Leading cybersecurity provider CrowdStrike is the # 6 holding with a 4.6% allocation. In my opinion, this portfolio weight is too low for one of the fastest growing well-respected companies in the sector. On March 9th, CRWD announced Q4 results that beat on both the top- and bottom-lines. Quarterly revenue of $ 431 million (+ 62.7% yoy) beat consensus estimates by $ 18.62 million while non-GAAP EPS of $ 0.31 was an $ 0.11 beat. Better yet, net new annual recurring revenue (“ARR”) was a record $ 217 million – the second consecutive quarter of accelerating growth in new ARR.
Network infrastructure company Cisco Systems (CSCO) is the # 8 holding with a 4.5% weighting. With a P / E of 16.3x and a yield of 2.7%, Cisco is considered to be a value play within the sector and adds a measure of balance to a portfolio holding some “high flyers”.
Leading cybersecurity provider Palo Alto Networks is the # 9 holding with a 4.4% allocation. Again, similar to CrowdStrike, I’d rather see a significantly higher weight given to a high-quality company like Palo Alto. After a strong Q2 report, JPMorgan upgraded its price target on PANW to $ 620 while Morgan Stanley named the company its top-pick in the sector. PANW closed Friday at $ 577 and has a forward P / E = 79.1x.
Over the past 5 years, the HACK ETF has delivered an average annual return of 15.2%. The graphic below compares the three-year returns of the HACK ETF to several competing cybersecurity funds (BUG, IHAK, and CIBR) along with the broad market averages as represented by the SPY, DIA, and QQQ ETFs:
The leader of the pack by a significant margin is BUG – the Global X Cybersecurity ETF. I cover the BUG ETF on Seeking Alpha and it continues to be my favorite fund in space (see Recent CyberSecurity Earnings Reports Are Why You Should Own The BUG ETF NOW). BUG has outperformed the HACK ETF by 40% + over the past three years.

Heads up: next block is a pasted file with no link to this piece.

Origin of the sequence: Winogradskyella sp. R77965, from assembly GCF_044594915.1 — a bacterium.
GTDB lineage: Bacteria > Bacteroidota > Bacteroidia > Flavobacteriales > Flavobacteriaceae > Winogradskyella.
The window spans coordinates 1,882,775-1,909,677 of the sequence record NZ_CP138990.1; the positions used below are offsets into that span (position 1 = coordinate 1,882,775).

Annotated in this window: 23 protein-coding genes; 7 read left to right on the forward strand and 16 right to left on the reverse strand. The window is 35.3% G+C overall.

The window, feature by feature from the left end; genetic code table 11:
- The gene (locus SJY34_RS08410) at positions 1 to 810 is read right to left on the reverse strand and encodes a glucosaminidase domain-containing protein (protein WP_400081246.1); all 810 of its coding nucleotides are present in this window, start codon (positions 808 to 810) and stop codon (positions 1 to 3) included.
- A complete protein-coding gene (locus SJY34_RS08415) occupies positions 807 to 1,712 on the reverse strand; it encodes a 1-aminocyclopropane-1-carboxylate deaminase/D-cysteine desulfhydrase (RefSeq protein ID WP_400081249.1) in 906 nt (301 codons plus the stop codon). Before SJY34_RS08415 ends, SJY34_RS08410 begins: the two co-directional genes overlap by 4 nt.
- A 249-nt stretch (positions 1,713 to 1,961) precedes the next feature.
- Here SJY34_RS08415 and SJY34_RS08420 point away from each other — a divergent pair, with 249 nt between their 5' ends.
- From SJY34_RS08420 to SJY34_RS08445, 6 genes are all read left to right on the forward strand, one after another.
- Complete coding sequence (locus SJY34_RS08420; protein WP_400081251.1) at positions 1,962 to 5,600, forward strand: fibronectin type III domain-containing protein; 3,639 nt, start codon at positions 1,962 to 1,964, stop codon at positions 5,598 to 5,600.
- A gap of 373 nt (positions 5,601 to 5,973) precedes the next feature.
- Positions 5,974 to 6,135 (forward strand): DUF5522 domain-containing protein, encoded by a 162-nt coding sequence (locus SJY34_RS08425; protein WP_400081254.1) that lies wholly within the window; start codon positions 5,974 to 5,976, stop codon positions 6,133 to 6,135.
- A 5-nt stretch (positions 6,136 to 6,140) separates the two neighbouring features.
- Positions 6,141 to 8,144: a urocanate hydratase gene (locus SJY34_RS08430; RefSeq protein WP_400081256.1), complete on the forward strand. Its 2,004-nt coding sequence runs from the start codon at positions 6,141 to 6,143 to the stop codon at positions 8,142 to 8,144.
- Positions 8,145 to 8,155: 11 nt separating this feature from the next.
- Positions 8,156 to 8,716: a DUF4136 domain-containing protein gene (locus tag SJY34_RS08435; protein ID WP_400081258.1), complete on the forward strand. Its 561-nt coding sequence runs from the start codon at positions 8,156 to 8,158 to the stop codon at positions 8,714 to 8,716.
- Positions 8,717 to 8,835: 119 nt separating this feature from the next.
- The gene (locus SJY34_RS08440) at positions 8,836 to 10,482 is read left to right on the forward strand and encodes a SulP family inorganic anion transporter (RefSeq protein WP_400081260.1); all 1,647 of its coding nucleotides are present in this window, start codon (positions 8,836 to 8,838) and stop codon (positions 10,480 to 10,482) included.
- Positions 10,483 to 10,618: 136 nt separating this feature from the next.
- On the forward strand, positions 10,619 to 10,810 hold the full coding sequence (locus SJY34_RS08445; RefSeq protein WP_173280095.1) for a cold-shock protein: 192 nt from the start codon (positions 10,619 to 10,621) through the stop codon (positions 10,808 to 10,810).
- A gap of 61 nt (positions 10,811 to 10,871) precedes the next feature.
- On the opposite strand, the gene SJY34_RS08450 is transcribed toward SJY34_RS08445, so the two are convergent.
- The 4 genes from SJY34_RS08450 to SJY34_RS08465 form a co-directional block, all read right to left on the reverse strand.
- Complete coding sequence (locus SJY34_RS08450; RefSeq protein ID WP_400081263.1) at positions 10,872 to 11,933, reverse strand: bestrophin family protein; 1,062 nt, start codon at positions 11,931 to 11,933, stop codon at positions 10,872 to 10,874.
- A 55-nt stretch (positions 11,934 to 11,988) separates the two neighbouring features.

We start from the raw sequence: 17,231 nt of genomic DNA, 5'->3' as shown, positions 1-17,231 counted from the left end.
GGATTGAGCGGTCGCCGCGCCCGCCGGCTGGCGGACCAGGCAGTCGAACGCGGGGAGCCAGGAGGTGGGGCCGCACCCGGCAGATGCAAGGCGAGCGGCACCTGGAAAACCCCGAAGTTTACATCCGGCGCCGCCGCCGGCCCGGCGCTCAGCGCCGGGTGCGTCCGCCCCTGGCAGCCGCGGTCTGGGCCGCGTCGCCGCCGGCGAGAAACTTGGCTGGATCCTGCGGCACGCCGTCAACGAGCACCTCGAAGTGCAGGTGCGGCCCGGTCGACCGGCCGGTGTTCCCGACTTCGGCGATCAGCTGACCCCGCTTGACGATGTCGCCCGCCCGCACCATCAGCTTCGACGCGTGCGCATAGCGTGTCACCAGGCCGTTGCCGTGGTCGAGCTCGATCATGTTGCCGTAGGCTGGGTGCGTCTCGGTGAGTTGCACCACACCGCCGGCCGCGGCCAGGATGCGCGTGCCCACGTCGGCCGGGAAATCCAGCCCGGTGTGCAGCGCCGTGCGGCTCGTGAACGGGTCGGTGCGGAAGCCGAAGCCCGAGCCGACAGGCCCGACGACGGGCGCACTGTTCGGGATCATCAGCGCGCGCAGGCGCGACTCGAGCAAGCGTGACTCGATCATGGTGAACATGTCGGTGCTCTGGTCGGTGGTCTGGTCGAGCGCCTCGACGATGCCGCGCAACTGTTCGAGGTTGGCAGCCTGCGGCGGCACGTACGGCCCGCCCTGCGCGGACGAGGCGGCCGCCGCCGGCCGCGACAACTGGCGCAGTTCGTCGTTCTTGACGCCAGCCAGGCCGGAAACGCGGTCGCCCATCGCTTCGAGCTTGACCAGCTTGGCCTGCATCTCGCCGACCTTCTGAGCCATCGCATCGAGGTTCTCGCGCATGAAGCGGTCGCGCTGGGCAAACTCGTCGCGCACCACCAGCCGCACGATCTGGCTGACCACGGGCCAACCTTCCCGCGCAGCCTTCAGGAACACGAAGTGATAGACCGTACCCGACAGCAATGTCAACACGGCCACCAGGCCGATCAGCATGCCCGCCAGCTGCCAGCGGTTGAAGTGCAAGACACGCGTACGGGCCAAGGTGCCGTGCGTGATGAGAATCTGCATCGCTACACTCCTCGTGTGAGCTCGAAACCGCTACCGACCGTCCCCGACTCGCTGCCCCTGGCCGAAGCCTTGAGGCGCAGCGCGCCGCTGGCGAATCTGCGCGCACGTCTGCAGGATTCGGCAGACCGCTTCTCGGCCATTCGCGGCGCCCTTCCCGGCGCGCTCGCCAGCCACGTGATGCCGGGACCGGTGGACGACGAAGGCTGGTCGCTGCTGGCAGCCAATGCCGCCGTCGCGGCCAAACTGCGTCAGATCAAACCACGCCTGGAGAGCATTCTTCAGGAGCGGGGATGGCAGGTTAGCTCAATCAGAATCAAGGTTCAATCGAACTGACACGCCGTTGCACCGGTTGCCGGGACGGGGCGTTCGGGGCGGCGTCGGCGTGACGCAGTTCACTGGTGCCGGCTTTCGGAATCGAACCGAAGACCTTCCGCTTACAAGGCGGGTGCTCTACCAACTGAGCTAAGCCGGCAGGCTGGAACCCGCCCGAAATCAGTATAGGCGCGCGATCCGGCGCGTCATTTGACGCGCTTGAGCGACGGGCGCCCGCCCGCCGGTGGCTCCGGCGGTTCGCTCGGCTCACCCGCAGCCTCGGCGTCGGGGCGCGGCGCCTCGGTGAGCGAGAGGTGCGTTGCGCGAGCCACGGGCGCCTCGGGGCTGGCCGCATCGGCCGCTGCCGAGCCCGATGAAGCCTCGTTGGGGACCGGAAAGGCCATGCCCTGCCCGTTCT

All the typical investment risks of the current market environment apply to the HACK ETF as well: rising inflation and interest rates, covid-19 impacted supply chains and factory closings, geopolitical risks as they pertain to Putin’s invasion of Ukraine, and China’s increasing belligerence as it is impacting US / China trade relations. That said, one could argue – and I am arguing – that the increasing conflicts with Russia and China are actually a positive tailwind for the cybersecurity sector.
In addition, the HACK ETF holds several companies that currently sport sky-high valuation levels which make the fund particularly susceptible to a significant market correction.
Meantime, HACK’s expense ratio is 0.60%, which in my opinion is quite high given its relative performance. The BUG ETF is outperforming HACK and has a lower expense fee (0.50%).
Summary & Conclusions
The global cybersecurity market is expected to grow at a 13.4% CAGR, meaning it should double in ~ 5.5 years. That being the case, investors should consider allocating some of their portfolio to the sector – either through individual stocks or a diversified fund like the HACK ETF. However, I have reviewed several stocks and funds in the sector and I have decided that the BUG ETF is the best cybersecurity choice for a well-diversified portfolio that does not want to take on the risks of single stock ownership within a sector that typically trades at a rather high valuation level. In the single stock case, I would suggest either Palo Alto or Akamai. AKAM may well be the best risk / reward opportunity in the sector for the more conservative investor.
I’ll end with a graphic comparing the 1-year returns of some of the leading stocks in the cybersecurity sector along with the HACK and BUG ETFs. Note the second best performer out of the equities selected is Zscalera company that is not even in the top-10 holdings of the HACK ETF (ZS is the # 11 holding in BUG with a 4.6% weight):